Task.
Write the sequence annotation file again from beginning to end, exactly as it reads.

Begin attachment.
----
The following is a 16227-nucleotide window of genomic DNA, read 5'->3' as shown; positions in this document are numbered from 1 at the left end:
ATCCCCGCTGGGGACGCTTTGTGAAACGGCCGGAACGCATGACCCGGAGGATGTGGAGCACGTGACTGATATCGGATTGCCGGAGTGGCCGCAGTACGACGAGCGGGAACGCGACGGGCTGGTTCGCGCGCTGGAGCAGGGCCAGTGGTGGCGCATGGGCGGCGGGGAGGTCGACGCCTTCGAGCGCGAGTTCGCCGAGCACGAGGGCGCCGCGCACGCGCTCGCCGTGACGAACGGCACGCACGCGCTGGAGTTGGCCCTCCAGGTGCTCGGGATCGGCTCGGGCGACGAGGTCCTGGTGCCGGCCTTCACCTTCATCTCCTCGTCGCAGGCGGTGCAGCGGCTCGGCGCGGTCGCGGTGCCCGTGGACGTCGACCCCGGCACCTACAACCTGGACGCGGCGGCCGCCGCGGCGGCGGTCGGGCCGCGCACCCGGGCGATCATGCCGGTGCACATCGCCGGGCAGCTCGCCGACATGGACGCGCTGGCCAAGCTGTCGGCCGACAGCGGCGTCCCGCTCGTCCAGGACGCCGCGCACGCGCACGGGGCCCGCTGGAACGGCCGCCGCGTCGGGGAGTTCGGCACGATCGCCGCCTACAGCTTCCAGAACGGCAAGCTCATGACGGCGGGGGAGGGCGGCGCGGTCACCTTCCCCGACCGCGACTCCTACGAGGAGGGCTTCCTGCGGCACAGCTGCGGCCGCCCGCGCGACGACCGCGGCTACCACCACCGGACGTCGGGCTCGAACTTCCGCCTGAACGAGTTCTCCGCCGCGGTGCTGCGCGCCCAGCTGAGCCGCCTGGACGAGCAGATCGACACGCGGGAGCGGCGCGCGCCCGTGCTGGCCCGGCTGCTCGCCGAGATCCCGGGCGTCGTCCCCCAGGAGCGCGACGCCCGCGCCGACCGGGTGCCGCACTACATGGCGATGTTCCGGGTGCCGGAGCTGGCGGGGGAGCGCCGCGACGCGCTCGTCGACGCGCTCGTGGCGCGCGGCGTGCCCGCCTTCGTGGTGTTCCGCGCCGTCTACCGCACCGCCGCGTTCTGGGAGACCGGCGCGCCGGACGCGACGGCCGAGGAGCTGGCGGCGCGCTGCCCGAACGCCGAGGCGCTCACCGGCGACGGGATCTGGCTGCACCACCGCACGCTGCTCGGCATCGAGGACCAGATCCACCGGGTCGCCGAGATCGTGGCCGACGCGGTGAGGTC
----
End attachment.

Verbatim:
The following is a 16227-nucleotide window of genomic DNA, read 5'->3' as shown; positions in this document are numbered from 1 at the left end:
ATCCCCGCTGGGGACGCTTTGTGAAACGGCCGGAACGCATGACCCGGAGGATGTGGAGCACGTGACTGATATCGGATTGCCGGAGTGGCCGCAGTACGACGAGCGGGAACGCGACGGGCTGGTTCGCGCGCTGGAGCAGGGCCAGTGGTGGCGCATGGGCGGCGGGGAGGTCGACGCCTTCGAGCGCGAGTTCGCCGAGCACGAGGGCGCCGCGCACGCGCTCGCCGTGACGAACGGCACGCACGCGCTGGAGTTGGCCCTCCAGGTGCTCGGGATCGGCTCGGGCGACGAGGTCCTGGTGCCGGCCTTCACCTTCATCTCCTCGTCGCAGGCGGTGCAGCGGCTCGGCGCGGTCGCGGTGCCCGTGGACGTCGACCCCGGCACCTACAACCTGGACGCGGCGGCCGCCGCGGCGGCGGTCGGGCCGCGCACCCGGGCGATCATGCCGGTGCACATCGCCGGGCAGCTCGCCGACATGGACGCGCTGGCCAAGCTGTCGGCCGACAGCGGCGTCCCGCTCGTCCAGGACGCCGCGCACGCGCACGGGGCCCGCTGGAACGGCCGCCGCGTCGGGGAGTTCGGCACGATCGCCGCCTACAGCTTCCAGAACGGCAAGCTCATGACGGCGGGGGAGGGCGGCGCGGTCACCTTCCCCGACCGCGACTCCTACGAGGAGGGCTTCCTGCGGCACAGCTGCGGCCGCCCGCGCGACGACCGCGGCTACCACCACCGGACGTCGGGCTCGAACTTCCGCCTGAACGAGTTCTCCGCCGCGGTGCTGCGCGCCCAGCTGAGCCGCCTGGACGAGCAGATCGACACGCGGGAGCGGCGCGCGCCCGTGCTGGCCCGGCTGCTCGCCGAGATCCCGGGCGTCGTCCCCCAGGAGCGCGACGCCCGCGCCGACCGGGTGCCGCACTACATGGCGATGTTCCGGGTGCCGGAGCTGGCGGGGGAGCGCCGCGACGCGCTCGTCGACGCGCTCGTGGCGCGCGGCGTGCCCGCCTTCGTGGTGTTCCGCGCCGTCTACCGCACCGCCGCGTTCTGGGAGACCGGCGCGCCGGACGCGACGGCCGAGGAGCTGGCGGCGCGCTGCCCGAACGCCGAGGCGCTCACCGGCGACGGGATCTGGCTGCACCACCGCACGCTGCTCGGCATCGAGGACCAGATCCACCGGGTCGCCGAGATCGTGGCCGACGCGGTGAGGTC